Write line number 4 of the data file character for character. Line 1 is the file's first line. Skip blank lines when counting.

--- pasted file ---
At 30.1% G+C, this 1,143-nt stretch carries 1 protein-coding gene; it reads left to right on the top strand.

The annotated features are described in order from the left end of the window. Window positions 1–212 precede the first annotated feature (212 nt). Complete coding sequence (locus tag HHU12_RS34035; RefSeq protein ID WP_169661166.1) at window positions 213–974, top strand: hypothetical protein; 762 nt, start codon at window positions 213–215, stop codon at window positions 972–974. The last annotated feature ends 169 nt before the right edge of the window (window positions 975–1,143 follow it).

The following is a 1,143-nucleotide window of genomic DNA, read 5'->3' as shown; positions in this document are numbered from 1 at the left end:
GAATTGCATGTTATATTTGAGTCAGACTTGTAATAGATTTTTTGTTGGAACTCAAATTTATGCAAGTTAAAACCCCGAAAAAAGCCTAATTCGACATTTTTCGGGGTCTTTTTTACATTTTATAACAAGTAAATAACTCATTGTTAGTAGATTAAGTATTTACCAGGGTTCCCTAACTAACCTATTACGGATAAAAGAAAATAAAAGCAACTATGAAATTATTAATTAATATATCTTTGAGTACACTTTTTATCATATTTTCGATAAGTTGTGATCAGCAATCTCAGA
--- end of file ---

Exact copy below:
GAATTGCATGTTATATTTGAGTCAGACTTGTAATAGATTTTTTGTTGGAACTCAAATTTATGCAAGTTAAAACCCCGAAAAAAGCCTAATTCGACATTTTTCGGGGTCTTTTTTACATTTTATAACAAGTAAATAACTCATTGTTAGTAGATTAAGTATTTACCAGGGTTCCCTAACTAACCTATTACGGATAAAAGAAAATAAAAGCAACTATGAAATTATTAATTAATATATCTTTGAGTACACTTTTTATCATATTTTCGATAAGTTGTGATCAGCAATCTCAGA